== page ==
wicktheatre > Archive > Performances > Son of Man

Box Office: 01273 597094       Tickets: Online

Son of Man

The Barn Theatre, Southwick Community Centre.

April 5, 6, 7 & 8, 2000.


Son of Man

by Derek Fraser

 

1770004_son-of-man_playbill

Directed by
Derek Fraser

Cast

Bob Ryder – Jesus

Adrian Kenward – Agitator

Alistair Reed – Centurion

David Goodger – Pilate

John Robinson – Commander

Joanna Hopper – Ruth

Dennis Evans – Caiaphas

John Garland – Peter

Simon Druce – Andrew

Peter Thompson – James

Kevin Isaac – John

Peter Milner – First Priest

Diane Robinson – Second Priest

Hazel Starns – Procla [Pilate’s wife]

Judas – Rols Ham-Riche

Jasper Astle – Money-Changer

Margaret Ockenden – Heckler & Onlooker

Michelle Wragg – Heckler & Onlooker

 

Production Crew

Stage Manager – David Comber

ASM – Jean Porter

Lighting – Mike Medway

Sound – Simon Snelling

Set Construction – David Comber

Set Construction – Dave Collis

Set Construction – Brian Box

Set Construction – Mike Davy

Set Construction – Marc Lewis

Set Painting – Frances Thorne

Set Painting – Sheila Neesham

Properties – Margaret Davy

Properties – Sue Whittaker

Costumes – Frances Moulton

Sound Recording – Greg Starns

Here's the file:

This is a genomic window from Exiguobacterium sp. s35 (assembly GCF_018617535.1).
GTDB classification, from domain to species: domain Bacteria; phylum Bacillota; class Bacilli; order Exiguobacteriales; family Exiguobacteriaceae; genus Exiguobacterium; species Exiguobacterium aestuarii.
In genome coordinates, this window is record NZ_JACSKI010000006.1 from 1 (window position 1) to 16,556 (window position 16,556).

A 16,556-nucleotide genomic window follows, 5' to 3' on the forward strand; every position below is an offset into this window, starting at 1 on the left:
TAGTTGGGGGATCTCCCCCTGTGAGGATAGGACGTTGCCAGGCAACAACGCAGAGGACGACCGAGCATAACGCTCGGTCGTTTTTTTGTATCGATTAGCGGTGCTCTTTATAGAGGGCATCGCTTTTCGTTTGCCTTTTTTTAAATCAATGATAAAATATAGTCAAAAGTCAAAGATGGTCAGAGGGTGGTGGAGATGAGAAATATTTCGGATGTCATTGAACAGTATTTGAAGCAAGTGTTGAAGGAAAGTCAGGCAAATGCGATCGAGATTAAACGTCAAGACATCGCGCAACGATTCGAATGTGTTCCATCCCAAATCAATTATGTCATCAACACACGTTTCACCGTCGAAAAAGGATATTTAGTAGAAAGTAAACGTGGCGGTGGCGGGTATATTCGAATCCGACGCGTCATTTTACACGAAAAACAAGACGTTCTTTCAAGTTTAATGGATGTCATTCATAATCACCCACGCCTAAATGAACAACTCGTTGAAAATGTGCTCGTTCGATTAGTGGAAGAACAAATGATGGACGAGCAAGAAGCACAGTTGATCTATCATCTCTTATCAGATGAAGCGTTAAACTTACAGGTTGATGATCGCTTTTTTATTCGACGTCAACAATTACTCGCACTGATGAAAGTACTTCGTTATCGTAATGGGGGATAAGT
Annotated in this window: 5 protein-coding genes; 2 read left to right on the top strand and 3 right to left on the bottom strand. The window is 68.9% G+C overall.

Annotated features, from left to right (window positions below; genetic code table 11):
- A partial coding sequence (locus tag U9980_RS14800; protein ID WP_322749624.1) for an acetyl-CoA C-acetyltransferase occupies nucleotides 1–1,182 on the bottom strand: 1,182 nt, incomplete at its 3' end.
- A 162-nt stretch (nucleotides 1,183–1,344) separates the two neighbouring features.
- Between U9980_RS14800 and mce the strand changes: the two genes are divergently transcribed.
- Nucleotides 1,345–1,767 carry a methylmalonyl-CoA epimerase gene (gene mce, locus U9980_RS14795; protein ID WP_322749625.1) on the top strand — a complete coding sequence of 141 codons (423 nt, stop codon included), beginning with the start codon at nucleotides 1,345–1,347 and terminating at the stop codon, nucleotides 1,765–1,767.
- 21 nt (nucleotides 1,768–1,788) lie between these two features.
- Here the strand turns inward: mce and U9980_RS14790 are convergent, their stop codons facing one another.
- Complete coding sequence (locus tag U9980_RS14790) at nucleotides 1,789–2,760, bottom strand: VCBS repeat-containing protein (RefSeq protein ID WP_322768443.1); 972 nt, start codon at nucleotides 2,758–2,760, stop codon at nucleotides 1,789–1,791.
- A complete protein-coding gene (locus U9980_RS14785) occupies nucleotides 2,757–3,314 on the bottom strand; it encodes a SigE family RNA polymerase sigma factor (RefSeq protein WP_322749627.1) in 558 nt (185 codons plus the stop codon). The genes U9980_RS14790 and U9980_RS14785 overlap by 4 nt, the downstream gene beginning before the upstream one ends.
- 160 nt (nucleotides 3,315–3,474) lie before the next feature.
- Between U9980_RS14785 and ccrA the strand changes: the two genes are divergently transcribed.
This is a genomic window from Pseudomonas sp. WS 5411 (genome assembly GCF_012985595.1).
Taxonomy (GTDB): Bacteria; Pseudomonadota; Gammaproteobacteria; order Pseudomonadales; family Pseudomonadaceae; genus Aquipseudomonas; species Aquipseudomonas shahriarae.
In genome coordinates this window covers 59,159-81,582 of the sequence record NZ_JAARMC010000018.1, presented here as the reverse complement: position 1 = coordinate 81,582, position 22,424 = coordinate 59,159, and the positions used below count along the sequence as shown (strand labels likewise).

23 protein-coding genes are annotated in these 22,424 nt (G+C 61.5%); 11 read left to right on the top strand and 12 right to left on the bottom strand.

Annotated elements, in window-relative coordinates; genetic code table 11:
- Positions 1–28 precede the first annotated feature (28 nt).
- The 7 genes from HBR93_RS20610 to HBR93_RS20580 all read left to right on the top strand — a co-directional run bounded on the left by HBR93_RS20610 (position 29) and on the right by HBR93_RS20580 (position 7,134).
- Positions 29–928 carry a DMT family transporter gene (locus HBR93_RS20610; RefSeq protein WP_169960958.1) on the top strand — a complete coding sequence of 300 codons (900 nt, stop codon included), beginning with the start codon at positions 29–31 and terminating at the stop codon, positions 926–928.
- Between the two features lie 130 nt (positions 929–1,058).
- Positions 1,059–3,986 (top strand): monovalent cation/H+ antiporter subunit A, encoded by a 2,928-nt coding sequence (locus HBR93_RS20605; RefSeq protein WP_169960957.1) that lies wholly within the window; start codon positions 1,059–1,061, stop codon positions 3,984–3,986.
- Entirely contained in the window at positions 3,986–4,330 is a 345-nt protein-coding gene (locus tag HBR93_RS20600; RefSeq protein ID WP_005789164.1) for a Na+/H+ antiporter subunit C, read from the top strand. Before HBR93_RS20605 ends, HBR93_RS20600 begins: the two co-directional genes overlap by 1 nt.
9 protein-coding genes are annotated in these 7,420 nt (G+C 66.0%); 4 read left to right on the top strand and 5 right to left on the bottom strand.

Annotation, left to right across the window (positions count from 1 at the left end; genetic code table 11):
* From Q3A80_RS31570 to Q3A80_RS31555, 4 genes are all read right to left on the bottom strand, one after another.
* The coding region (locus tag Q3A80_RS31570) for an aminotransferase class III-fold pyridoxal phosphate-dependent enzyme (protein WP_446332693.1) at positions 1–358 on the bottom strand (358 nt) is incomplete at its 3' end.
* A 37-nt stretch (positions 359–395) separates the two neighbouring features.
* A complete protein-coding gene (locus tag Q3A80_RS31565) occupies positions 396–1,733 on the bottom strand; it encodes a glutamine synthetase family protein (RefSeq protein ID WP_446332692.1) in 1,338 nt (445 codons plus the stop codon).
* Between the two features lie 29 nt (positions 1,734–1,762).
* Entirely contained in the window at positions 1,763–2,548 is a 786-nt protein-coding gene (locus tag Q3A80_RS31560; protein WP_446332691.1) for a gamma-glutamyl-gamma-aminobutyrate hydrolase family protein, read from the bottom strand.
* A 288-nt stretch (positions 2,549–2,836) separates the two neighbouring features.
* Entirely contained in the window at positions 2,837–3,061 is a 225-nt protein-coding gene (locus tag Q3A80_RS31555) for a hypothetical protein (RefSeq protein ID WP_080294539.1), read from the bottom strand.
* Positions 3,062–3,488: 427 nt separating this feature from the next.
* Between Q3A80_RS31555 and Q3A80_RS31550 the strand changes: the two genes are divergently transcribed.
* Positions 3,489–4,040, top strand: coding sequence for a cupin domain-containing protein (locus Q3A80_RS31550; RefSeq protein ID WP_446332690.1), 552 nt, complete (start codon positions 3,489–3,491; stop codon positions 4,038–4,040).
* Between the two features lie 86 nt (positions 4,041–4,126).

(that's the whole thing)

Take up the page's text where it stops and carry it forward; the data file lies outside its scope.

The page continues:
Music – Katalin Szeless

Press & Publicity – Rosemary Bouchy

Press & Publicity – Frances Thorne

Press & Publicity – Rosemary Brown

Design & Graphics – Judith Berrill

Box Office – Margaret Murrell

Front of House Manager – Brian Moulton

 

Programme Note #1: Son of Man

A large part of the last 2000 years has been based on the life, death and teachings of Jesus of Nazareth. At the start of another Millennium Son of Man looks at the man Jesus through the eyes of an original and successful playwright of the late 20th Century.

Dennis Potter has also been called controversial. In Son of Man he portrays a very Roman Jesus, with all His doubts and frailties as much, if not more than, His divinity. The title Son of Man [rather than Son of God] suggests this.

Son of Man is in no way sacrilegious, but there is no cut and dried certainty as to the divinity of Jesus. Like all god plays we are left to judge for ourselves. Son of Man was first presented on TV in 1969. The ending was ambiguous but the stage version ends on a triumphant note. It is a powerful and challenging piece of theatre, worthy of Wick.

DF wrote: “This play has been brought to the Barn stage through the effort and commitment of a great many people. I am indebted to them all – not only the large and enthusiastic cast, which includes several actors new to the Barn, but also the many other dedicated Wick members who have made this production possible. I hope that you will find Son of Man thought-provoking, as well as an absorbing piece of theatre.”

 


back-to-top-icon